California is considering tightening its campaign finance regulations. The Fair Political Practices Commission (FPPC) will vote on new regulations that will significantly affect the role independent expenditures play in elections:
“Independent political spending totaled more than $80.6 million in California’s 2014 election cycle, an eight-fold increase from the 2002 cycle. Once reserved for hit pieces and attack ads, independent expenditures are playing an increasingly central role in campaigns.” – Fair Political Practices Commission
An independent expenditure is defined as a political communication that clearly advocates for the election or defeat of a specific candidate. However, these expenditures are not supposed to be made in any form of collaboration with a candidate, the candidate’s authorized committees, or their political party.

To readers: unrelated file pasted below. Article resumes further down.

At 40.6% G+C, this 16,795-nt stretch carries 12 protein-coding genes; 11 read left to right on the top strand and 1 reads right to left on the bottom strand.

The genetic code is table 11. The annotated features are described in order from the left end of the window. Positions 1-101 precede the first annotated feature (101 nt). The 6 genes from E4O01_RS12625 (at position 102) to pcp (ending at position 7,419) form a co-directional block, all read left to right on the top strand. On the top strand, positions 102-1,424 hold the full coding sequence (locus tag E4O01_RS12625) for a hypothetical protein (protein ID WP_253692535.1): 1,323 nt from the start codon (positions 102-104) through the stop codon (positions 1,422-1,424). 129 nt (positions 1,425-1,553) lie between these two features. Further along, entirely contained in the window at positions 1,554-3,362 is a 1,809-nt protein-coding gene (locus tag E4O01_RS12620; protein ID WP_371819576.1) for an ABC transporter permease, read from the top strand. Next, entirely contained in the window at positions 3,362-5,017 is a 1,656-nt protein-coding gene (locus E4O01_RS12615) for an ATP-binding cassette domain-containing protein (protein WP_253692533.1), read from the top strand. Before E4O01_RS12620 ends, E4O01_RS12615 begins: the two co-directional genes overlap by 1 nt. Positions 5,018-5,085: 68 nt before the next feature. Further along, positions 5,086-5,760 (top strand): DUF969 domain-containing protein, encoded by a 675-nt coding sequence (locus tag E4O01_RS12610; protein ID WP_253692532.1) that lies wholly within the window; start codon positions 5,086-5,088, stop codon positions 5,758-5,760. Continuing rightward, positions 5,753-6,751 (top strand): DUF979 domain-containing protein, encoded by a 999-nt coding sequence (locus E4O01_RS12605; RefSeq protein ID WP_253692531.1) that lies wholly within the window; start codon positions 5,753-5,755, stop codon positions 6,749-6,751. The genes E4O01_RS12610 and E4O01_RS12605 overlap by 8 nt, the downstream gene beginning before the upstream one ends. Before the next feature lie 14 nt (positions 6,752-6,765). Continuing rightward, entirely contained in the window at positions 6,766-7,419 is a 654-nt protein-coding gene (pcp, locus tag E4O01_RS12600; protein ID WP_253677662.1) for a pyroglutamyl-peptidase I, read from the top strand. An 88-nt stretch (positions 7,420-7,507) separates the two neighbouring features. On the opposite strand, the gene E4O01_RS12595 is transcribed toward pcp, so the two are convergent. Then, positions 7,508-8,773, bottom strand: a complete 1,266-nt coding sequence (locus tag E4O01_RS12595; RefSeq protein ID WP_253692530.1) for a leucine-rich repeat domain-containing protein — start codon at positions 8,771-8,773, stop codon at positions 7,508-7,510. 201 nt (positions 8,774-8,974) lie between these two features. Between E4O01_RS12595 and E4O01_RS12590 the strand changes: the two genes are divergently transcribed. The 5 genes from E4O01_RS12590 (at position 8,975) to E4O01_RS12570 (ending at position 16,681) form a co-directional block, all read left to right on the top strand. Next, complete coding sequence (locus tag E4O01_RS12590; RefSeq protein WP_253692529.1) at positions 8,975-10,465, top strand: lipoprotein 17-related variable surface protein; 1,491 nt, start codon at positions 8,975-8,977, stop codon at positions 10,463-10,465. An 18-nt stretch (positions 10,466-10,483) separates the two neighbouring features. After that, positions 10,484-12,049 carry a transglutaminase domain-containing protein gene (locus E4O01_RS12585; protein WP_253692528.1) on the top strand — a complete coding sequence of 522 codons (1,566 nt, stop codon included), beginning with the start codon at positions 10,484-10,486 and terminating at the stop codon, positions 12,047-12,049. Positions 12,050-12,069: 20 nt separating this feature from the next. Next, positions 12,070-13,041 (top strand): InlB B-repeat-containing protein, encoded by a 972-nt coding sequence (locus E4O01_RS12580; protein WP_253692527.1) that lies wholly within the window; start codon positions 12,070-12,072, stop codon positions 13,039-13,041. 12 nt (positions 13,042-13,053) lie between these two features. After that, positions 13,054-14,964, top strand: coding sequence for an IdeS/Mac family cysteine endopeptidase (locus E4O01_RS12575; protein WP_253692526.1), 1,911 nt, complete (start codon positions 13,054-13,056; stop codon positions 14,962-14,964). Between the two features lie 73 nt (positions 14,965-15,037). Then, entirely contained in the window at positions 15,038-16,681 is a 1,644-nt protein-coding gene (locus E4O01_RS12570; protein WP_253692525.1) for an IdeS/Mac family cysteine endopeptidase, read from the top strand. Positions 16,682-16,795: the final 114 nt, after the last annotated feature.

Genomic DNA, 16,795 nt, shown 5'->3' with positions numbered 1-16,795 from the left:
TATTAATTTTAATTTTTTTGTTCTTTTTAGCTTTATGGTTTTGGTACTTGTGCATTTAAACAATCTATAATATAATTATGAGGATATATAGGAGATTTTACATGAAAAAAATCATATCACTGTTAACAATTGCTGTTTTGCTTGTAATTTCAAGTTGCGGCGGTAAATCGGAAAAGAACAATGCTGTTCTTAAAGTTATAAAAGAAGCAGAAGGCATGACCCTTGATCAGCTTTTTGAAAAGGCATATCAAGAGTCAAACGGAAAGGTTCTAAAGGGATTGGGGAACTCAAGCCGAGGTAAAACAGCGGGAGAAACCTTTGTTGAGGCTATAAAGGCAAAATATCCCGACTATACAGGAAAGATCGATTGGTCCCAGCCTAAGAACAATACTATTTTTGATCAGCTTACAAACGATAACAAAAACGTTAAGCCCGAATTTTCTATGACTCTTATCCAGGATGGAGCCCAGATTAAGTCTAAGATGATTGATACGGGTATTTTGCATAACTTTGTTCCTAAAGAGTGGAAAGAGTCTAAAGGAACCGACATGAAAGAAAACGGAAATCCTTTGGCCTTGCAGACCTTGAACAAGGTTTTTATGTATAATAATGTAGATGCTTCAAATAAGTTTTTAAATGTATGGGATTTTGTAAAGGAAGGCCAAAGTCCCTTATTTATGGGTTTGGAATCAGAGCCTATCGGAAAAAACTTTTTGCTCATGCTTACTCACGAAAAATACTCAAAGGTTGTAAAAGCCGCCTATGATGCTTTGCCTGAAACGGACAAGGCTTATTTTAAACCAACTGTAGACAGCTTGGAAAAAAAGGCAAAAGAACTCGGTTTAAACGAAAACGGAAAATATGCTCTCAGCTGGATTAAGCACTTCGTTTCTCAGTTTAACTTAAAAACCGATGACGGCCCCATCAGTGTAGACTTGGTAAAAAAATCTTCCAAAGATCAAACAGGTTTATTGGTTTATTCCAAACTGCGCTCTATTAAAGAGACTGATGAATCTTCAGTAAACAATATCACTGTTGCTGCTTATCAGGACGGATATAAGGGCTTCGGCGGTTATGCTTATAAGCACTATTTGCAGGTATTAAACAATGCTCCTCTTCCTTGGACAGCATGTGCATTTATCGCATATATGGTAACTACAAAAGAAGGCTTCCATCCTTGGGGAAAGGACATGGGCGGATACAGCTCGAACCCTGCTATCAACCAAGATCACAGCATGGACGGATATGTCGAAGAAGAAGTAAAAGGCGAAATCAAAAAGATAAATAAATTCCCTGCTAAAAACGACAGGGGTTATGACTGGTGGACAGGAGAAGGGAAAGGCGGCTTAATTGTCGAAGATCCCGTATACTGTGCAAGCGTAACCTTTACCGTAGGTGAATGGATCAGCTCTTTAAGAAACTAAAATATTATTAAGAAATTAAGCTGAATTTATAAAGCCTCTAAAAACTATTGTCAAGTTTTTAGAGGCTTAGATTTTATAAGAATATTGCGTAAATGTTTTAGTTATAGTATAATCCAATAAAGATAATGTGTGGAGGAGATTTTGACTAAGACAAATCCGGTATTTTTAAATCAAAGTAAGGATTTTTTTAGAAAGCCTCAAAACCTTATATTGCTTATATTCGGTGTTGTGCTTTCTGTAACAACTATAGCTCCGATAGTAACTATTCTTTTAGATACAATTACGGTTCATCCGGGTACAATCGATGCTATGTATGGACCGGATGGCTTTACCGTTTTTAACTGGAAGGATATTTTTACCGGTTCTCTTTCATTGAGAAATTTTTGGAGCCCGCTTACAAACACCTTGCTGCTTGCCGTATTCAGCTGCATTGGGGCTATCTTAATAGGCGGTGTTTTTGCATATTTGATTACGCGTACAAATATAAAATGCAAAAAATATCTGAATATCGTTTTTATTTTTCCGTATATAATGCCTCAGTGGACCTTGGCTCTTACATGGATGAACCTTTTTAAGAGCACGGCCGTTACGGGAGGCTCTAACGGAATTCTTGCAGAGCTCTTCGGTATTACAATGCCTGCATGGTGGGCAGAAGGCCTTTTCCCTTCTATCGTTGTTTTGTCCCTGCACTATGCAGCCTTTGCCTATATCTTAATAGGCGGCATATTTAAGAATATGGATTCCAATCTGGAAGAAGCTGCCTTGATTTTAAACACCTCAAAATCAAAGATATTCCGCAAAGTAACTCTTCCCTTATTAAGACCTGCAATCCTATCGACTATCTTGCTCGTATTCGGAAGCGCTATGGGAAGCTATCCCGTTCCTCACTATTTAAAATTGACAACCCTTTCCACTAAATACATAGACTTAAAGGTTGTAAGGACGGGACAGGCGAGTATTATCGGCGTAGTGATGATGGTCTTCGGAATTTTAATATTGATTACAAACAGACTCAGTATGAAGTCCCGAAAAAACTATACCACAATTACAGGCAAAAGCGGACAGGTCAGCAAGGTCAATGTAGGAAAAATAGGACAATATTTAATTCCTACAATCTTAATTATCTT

There is growing concern in the wake of the controversial Citizens United decision that not only has spending from outside groups such as Super PACs risen to an all-time high, but the line that is supposed to separate these groups from candidates is becoming increasingly blurred.
The initiative would establish rules regarding the relationship between outside groups and a political campaign. If, for example, “the outside group is established or run by former staffers of the candidate.” or if “the contributing group used the same political consultants as the campaign they contributed to,” the group would be considered to be part of that campaign.
The goals of the proposed FPPC regulations are to prevent donors from circumventing the state’s limits on direct financial contributions to candidates and draw a clear line between a political campaign and those who independently spend in support of them.
According to OpenSecrets.org, total outside spending nationwide skyrocketed from $338 million ($144 million was IE) in 2008 to over one billion in 2012, nearly all of which was independent expenditures.
If the regulations are enacted, they may face legal challenges under the basis that they violate the freedom of association. Regardless, proponents argue that California is challenging the influence of corporations and special interests groups in the state and federal government, and that these efforts will lead to a more representative and transparent government.